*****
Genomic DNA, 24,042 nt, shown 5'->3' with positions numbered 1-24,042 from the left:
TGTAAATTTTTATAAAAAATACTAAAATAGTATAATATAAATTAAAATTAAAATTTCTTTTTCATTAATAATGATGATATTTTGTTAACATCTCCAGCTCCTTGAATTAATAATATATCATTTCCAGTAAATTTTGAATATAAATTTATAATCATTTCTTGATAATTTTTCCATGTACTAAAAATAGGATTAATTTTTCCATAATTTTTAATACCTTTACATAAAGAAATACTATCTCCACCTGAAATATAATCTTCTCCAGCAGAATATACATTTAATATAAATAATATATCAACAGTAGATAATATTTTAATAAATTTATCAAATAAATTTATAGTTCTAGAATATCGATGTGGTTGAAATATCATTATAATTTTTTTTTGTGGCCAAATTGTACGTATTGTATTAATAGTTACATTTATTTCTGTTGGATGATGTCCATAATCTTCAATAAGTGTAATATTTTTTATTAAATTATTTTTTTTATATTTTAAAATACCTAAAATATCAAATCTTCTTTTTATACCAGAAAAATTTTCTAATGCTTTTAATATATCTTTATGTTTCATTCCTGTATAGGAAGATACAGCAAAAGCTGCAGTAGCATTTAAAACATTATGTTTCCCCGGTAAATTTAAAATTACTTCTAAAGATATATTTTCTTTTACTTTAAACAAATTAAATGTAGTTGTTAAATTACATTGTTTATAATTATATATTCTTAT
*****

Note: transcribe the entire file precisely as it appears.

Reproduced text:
Genomic DNA, 24,042 nt, shown 5'->3' with positions numbered 1-24,042 from the left:
TGTAAATTTTTATAAAAAATACTAAAATAGTATAATATAAATTAAAATTAAAATTTCTTTTTCATTAATAATGATGATATTTTGTTAACATCTCCAGCTCCTTGAATTAATAATATATCATTTCCAGTAAATTTTGAATATAAATTTATAATCATTTCTTGATAATTTTTCCATGTACTAAAAATAGGATTAATTTTTCCATAATTTTTAATACCTTTACATAAAGAAATACTATCTCCACCTGAAATATAATCTTCTCCAGCAGAATATACATTTAATATAAATAATATATCAACAGTAGATAATATTTTAATAAATTTATCAAATAAATTTATAGTTCTAGAATATCGATGTGGTTGAAATATCATTATAATTTTTTTTTGTGGCCAAATTGTACGTATTGTATTAATAGTTACATTTATTTCTGTTGGATGATGTCCATAATCTTCAATAAGTGTAATATTTTTTATTAAATTATTTTTTTTATATTTTAAAATACCTAAAATATCAAATCTTCTTTTTATACCAGAAAAATTTTCTAATGCTTTTAATATATCTTTATGTTTCATTCCTGTATAGGAAGATACAGCAAAAGCTGCAGTAGCATTTAAAACATTATGTTTCCCCGGTAAATTTAAAATTACTTCTAAAGATATATTTTCTTTTACTTTAAACAAATTAAATGTAGTTGTTAAATTACATTGTTTATAATTATATATTCTTAT